Hello everybody. So, I wanna talk to you about allergies. This is allergy season, it's April and there's pollen and people are sniffling like crazy. And I know it's affecting their lives, I know you may be one of those people who's suffering from this and you're thinking, "Oh, you know, this is the time when I start taking my over-the-counter antihistamines. And they seem to work well because now they've got these like daytime formulas that don't make you so drowsy, and I'll just take that and I'm okay, I get through the day." But, let me ask you a question, when you take those over-the-counter medications, are you curing the allergies or are you suppressing the symptoms of these allergies? It's something to think about, because antihistamines by definition, stop the effect of histamine. Well, let's talk about that for a second.
Histamine gets released in response to something that's an allergen. So, let's just use pollen as an example. You get exposed to pollen, it goes into your nasal passages. You have these cells in your immune system, they float around in your blood, they are called mast cells, and they release histamine. Then the histamine in your blood has receptors in different body parts. And there's three types of receptors, actually. One of those receptors when activated by histamine will cause you to produce more mucus. You get stuffy, congested, itchy and watery eyes, and you know better than I do because I don't have allergies, but some of you do and you know what that feels like and it's not a very good feeling. I'm assuming it's kinda like when you have a bad cold and you get really stuffy and congested. That's one of the receptors. But believe it or not, there's two other receptors. And the second receptor's on your gastrointestinal tract. It's in your stomach. And when that receptor gets activated by histamine, you get a lot of indigestion and acid reflux and digestive problems. And so, if during springtime, allergies come around, you're not getting congested but all of a sudden your heartburn is worse, it's still the histamine, we just didn't know it was histamine. And then the third type of receptor, H3, the third histamine receptor, when histamine hits that one, that's when you get anxious and depressed or irritable, which is why you look at the trends when allergy medication prescriptions rise, antidepressant prescriptions rise also, which is directly related and correlated.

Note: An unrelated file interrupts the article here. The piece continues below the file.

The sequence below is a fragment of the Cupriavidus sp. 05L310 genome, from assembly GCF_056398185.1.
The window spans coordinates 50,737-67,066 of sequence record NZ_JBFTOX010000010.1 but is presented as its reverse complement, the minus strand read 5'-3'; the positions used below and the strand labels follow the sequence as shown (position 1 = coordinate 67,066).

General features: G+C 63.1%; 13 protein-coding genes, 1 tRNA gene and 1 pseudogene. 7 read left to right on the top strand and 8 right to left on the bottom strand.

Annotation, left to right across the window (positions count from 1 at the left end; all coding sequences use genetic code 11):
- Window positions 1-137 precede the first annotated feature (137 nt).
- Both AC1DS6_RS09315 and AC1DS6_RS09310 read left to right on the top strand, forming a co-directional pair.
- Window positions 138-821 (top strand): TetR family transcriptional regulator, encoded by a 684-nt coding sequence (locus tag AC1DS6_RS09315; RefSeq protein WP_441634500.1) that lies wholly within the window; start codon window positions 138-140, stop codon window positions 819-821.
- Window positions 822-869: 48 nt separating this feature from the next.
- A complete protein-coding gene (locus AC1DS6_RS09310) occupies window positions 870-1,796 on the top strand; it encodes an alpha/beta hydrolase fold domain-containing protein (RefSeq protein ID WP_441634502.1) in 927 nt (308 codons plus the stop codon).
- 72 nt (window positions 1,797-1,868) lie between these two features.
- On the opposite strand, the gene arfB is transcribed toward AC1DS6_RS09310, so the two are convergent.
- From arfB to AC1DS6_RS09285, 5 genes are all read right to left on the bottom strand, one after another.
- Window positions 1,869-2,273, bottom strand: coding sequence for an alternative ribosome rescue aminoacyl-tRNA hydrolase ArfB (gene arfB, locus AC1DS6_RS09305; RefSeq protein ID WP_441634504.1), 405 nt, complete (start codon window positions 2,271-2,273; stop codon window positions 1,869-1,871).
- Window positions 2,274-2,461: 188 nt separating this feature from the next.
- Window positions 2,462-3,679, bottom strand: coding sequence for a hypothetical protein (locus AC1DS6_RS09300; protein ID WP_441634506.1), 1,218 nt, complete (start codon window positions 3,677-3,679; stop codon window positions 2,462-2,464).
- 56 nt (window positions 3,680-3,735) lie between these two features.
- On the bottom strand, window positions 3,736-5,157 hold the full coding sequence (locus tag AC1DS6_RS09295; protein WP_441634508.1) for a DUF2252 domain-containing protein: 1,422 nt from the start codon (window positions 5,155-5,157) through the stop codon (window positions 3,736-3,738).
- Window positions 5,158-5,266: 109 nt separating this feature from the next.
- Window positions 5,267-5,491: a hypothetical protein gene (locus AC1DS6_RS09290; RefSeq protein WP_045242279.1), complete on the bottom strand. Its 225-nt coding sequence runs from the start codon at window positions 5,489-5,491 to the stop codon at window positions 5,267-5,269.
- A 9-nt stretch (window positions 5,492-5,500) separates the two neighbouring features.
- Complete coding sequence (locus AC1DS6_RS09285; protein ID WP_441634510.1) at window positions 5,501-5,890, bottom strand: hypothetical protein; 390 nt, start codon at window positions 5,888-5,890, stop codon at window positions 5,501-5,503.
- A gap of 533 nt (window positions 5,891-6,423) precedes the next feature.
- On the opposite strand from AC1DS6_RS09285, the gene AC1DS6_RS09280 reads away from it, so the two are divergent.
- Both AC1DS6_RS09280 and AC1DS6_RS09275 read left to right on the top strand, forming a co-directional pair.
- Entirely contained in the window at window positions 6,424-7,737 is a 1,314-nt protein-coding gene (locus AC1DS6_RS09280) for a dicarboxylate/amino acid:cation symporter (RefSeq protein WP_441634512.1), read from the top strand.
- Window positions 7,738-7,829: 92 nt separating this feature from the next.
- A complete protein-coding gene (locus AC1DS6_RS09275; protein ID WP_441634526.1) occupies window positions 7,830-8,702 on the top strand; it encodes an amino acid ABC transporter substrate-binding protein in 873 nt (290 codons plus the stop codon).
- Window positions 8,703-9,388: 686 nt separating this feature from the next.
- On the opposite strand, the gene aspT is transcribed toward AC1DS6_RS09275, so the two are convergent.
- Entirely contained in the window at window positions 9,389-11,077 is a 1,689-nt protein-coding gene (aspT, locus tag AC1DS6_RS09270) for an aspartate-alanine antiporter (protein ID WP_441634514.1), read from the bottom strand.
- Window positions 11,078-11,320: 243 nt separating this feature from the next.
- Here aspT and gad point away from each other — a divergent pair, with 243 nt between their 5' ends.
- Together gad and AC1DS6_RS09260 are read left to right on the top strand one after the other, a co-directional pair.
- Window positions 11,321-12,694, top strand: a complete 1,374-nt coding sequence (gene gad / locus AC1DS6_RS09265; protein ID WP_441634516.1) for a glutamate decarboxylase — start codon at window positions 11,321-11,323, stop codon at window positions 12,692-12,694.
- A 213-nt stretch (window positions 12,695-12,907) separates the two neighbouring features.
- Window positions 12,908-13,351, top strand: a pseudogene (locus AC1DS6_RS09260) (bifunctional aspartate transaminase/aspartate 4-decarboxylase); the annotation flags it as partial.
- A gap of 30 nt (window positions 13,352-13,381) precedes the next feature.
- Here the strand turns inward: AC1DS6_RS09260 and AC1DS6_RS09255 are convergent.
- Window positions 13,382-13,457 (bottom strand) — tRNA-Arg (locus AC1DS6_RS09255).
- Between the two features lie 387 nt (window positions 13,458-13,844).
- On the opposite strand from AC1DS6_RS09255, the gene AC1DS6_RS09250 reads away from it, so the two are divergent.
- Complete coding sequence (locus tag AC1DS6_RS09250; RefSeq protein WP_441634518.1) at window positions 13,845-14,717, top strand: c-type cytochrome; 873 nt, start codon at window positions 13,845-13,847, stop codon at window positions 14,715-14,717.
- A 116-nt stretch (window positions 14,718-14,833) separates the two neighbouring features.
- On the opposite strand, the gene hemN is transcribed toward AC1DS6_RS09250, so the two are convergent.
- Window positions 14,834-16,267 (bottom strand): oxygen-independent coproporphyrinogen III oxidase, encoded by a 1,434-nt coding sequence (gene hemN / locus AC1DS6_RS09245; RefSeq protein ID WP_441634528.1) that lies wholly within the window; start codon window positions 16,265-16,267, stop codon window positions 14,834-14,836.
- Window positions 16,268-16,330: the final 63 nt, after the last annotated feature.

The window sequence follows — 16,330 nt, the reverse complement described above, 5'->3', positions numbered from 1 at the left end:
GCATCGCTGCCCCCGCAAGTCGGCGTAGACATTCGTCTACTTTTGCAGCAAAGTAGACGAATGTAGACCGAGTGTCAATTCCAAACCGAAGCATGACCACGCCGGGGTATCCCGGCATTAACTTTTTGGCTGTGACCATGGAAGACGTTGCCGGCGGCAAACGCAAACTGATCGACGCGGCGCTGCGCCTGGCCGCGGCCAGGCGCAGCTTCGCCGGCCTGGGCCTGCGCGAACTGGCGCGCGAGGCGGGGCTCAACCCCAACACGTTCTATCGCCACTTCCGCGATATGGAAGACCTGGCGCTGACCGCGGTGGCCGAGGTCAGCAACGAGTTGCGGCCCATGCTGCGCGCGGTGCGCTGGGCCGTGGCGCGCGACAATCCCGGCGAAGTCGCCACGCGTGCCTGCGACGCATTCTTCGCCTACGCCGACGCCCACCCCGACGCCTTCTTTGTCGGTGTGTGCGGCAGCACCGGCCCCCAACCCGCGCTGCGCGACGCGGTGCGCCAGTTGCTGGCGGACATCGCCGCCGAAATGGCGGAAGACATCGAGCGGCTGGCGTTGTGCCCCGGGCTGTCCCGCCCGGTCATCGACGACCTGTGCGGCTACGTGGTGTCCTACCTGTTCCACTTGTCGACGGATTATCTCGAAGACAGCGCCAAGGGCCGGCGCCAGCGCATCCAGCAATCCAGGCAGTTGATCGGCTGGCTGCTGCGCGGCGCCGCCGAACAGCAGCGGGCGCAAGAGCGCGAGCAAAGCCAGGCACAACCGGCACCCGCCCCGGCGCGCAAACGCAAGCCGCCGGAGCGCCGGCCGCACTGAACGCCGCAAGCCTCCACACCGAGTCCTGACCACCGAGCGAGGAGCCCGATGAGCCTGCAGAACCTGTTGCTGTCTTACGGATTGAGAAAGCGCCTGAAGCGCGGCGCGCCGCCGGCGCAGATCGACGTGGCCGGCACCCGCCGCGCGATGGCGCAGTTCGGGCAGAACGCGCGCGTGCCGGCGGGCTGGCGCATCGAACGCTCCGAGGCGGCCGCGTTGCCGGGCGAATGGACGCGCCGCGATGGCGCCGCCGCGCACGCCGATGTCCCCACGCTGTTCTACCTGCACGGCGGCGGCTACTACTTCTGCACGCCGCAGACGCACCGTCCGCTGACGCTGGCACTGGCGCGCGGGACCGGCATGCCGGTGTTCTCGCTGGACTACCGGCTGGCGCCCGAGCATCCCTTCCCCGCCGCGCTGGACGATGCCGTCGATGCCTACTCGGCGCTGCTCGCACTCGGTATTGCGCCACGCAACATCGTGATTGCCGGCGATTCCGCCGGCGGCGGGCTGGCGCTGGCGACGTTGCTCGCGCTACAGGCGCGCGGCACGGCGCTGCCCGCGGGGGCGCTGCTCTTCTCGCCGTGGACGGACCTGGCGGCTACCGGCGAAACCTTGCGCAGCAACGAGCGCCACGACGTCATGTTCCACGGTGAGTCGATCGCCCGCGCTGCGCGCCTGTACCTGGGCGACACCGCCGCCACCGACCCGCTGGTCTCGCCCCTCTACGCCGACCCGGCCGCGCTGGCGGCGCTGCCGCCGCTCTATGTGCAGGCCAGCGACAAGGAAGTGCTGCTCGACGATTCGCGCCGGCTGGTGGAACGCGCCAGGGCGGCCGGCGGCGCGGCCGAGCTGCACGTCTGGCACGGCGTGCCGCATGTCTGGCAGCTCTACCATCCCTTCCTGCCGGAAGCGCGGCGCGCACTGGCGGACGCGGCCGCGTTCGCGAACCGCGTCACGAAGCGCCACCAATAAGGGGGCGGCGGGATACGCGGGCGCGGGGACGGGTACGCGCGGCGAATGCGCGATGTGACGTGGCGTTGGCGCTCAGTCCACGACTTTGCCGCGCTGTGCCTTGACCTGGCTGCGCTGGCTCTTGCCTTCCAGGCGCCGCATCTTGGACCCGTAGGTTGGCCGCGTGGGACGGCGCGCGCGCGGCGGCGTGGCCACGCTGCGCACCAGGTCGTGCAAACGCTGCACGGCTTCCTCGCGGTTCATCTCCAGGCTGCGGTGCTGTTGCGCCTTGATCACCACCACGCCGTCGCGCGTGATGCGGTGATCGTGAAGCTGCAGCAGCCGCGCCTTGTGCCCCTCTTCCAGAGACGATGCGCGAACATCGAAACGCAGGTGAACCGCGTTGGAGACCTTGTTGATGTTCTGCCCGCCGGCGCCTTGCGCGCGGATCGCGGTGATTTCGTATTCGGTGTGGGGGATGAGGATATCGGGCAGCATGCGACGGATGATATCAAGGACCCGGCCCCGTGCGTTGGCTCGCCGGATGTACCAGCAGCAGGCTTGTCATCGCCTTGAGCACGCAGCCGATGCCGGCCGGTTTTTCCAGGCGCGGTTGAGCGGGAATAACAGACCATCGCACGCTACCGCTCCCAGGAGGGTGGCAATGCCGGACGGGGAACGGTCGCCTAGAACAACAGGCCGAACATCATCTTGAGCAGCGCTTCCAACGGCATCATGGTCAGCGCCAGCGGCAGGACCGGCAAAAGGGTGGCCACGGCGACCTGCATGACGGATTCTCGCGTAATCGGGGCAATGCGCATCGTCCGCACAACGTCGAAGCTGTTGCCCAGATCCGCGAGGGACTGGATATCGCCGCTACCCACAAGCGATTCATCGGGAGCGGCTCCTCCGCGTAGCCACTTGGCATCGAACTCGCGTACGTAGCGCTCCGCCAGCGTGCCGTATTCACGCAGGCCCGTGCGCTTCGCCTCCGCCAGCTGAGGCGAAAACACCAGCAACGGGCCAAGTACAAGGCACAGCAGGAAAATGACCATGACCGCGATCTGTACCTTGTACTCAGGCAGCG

So now, here's the part about antihistamines, when you take those over-the-counter antihistamines, they only stop, they only block the H1 receptor, not the two and the three, which means you could stop the congestion but you still get the histamine response of indigestion and heartburn, or irritability, anxiety, depression, or if you're unlucky, all three. And that's not so good. So, my recommendation for you would be to come to a consultation with us at the office. And we'll talk to you about how to stop those mast cells from producing the histamine. There're supplements that can do that. It takes a little bit time, but over the next few years your mast cells won't produce histamine anymore in response to pollen and the other allergens. Secondly, there are things that help with symptoms that don't block the receptors, but they actually make your liver pull the histamine out of your blood and excrete it from your body, kind of like a detoxification process of histamine which works really well. Again, that's a different type of supplement that we can use. And the more severe your symptoms are, the more variety we have on getting rid of those symptoms while the other supplements starts to work on reducing production of histamine. So instead of blocking the receptor, let's reduce the body's production of histamine and let's teach your liver how to pull that histamine out of your system, so it doesn't harm you and affect you. So you can enjoy your spring because you deserve it.